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Tariff rates are the amount of money that must be paid above the cost of an imported or exported good from one country to another. Essentially, tariff rates are a tax on goods designed to limit the impact of foreign trade on a particular nation. These rates fluctuate depending on the country's policies as well as change due to the type of good being imported or exported. Generally, a tariff is imposed on goods either at the point of importation or passed along to the consumer. Many times, the tariff itself is enforced by customs officials and can impact goods of all sizes, from a piece of fruit to an automobile.
According to modern economic and political theory, tariff rates are most commonly associated with the idea of protectionism. Rates are adjusted most readily on import tariffs to prevent a foreign market from overexerting its forces on the domestic market. Due to this fact, these rates are generally adjusted in unison with trade policy and domestic taxation. For example, if the United States adopts a policy to promote its steel industry domestically, it will levy higher tariff rates on imported metals from China. This can create a situation in which China responds with higher tariffs on goods imported from the U.S., resulting in a trade war.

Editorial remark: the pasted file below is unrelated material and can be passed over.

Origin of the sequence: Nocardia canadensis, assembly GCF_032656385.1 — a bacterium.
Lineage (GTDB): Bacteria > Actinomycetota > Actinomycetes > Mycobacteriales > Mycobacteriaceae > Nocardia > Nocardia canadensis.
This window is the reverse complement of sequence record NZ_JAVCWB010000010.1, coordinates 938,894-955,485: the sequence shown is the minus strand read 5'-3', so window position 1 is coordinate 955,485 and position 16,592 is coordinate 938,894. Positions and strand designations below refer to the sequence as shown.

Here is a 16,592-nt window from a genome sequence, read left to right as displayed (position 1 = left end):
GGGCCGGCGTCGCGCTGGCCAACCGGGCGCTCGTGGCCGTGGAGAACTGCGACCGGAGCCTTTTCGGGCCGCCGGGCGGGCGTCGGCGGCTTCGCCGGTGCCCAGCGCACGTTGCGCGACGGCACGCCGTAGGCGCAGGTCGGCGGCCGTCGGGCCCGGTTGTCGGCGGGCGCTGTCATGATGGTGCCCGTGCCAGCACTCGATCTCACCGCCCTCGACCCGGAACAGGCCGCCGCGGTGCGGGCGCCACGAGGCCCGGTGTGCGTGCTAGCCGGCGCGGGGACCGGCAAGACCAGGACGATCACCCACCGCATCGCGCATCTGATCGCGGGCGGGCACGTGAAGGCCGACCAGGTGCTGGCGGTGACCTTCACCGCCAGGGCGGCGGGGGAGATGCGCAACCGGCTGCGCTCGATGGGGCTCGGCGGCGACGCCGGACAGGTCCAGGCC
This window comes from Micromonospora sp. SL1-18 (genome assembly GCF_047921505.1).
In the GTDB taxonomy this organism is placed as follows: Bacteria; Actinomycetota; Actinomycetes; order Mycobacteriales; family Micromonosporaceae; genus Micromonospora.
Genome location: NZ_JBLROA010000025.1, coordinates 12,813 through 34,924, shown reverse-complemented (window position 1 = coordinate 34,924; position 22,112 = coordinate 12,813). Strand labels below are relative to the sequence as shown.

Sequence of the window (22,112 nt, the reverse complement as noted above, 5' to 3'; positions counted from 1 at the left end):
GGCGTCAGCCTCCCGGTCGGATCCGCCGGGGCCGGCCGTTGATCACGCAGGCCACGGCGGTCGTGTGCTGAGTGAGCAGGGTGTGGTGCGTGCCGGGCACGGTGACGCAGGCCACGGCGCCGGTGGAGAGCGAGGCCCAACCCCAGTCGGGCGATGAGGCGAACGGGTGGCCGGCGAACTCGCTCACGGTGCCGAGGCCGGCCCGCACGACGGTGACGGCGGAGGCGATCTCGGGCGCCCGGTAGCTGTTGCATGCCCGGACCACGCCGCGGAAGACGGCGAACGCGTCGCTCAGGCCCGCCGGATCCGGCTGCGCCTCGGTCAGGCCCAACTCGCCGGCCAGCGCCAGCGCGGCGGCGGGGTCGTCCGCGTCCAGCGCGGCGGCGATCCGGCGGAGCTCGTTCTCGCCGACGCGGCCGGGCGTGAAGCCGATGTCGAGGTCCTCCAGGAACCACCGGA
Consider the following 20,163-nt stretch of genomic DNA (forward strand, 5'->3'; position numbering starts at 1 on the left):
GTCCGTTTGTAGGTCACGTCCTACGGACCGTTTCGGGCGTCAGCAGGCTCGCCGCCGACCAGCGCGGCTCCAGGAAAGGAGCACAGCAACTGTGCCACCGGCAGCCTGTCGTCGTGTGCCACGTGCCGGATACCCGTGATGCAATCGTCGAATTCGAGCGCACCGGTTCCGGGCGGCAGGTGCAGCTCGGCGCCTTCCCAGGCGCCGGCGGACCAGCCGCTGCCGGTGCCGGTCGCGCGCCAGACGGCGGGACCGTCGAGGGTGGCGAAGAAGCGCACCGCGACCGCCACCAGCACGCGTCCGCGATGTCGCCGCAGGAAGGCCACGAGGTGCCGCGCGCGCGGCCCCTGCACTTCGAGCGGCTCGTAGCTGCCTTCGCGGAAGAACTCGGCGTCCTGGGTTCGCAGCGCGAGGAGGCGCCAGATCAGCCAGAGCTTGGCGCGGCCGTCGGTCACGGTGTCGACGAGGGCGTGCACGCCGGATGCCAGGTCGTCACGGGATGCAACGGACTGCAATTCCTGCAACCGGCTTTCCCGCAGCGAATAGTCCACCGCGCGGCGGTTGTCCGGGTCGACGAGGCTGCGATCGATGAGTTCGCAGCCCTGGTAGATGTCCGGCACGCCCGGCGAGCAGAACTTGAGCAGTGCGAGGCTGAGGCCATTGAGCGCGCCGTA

Tariffs are affected by treaties such as the North American Free Trade Agreement (NAFTA). According to this treaty, there are limited tariffs imposed on goods imported from either Canada or Mexico, resulting in a larger influx of materials from this region. As a result, the rates from other countries are adjusted across North America to help prevent too much competition against domestic industry. In addition, the U.S. has the policy of maintaining harmonized tariffs between different nations. It accomplishes this by creating a specific itemized list of different goods and the exact rate of taxation.
One of the major criticisms of tariff rates comes from the argument that it limits free trade. Essentially, if a government promotes a certain industry within its borders over another country's industry, it can result in poor performance domestically. If the foreign company is offering better product or prices, then the domestic company should be forced to compete rather than protect itself with a tariff. Those supporting this argument believe that tariff rates simply prop up companies that should otherwise fail.
In the past, tariff rates were responsible for the largest percentage of revenue to world governments. The U.S. itself drew federal revenue at high rates from the time the first tariffs were imposed in the 1790s until World War I started. At that time, domestic income taxation replaced tariff rates as the highest source of revenue. This was caused most readily by the fact that international trade became very important to the survival of the Allied Powers against the Central Powers in Europe and the Middle East, meaning the U.S. could not charge large tariffs on these warring nations.